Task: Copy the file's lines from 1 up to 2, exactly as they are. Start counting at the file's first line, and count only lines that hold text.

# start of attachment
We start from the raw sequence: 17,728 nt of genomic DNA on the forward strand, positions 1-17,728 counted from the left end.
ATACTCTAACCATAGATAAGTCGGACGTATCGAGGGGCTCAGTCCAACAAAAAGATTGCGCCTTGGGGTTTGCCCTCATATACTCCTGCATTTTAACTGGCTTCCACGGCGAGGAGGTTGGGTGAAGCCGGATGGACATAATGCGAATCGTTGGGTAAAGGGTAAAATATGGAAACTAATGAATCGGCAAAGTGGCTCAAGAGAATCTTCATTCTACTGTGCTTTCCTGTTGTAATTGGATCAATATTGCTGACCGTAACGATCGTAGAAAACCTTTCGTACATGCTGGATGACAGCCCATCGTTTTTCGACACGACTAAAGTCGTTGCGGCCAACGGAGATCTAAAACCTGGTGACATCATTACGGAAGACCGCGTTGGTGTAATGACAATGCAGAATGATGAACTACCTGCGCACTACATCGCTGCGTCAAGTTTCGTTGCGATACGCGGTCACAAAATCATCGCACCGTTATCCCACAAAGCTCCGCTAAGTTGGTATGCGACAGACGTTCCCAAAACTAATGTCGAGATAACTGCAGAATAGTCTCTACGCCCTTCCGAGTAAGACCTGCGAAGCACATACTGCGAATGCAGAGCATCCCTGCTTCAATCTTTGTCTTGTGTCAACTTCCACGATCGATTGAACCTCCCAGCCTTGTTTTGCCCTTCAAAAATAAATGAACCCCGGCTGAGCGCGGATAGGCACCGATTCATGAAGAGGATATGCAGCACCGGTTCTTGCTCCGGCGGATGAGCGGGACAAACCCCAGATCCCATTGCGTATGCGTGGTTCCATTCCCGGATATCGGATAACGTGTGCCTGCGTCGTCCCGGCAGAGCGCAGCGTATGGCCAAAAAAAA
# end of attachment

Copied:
We start from the raw sequence: 17,728 nt of genomic DNA on the forward strand, positions 1-17,728 counted from the left end.
ATACTCTAACCATAGATAAGTCGGACGTATCGAGGGGCTCAGTCCAACAAAAAGATTGCGCCTTGGGGTTTGCCCTCATATACTCCTGCATTTTAACTGGCTTCCACGGCGAGGAGGTTGGGTGAAGCCGGATGGACATAATGCGAATCGTTGGGTAAAGGGTAAAATATGGAAACTAATGAATCGGCAAAGTGGCTCAAGAGAATCTTCATTCTACTGTGCTTTCCTGTTGTAATTGGATCAATATTGCTGACCGTAACGATCGTAGAAAACCTTTCGTACATGCTGGATGACAGCCCATCGTTTTTCGACACGACTAAAGTCGTTGCGGCCAACGGAGATCTAAAACCTGGTGACATCATTACGGAAGACCGCGTTGGTGTAATGACAATGCAGAATGATGAACTACCTGCGCACTACATCGCTGCGTCAAGTTTCGTTGCGATACGCGGTCACAAAATCATCGCACCGTTATCCCACAAAGCTCCGCTAAGTTGGTATGCGACAGACGTTCCCAAAACTAATGTCGAGATAACTGCAGAATAGTCTCTACGCCCTTCCGAGTAAGACCTGCGAAGCACATACTGCGAATGCAGAGCATCCCTGCTTCAATCTTTGTCTTGTGTCAACTTCCACGATCGATTGAACCTCCCAGCCTTGTTTTGCCCTTCAAAAATAAATGAACCCCGGCTGAGCGCGGATAGGCACCGATTCATGAAGAGGATATGCAGCACCGGTTCTTGCTCCGGCGGATGAGCGGGACAAACCCCAGATCCCATTGCGTATGCGTGGTTCCATTCCCGGATATCGGATAACGTGTGCCTGCGTCGTCCCGGCAGAGCGCAGCGTATGGCCAAAAAAAA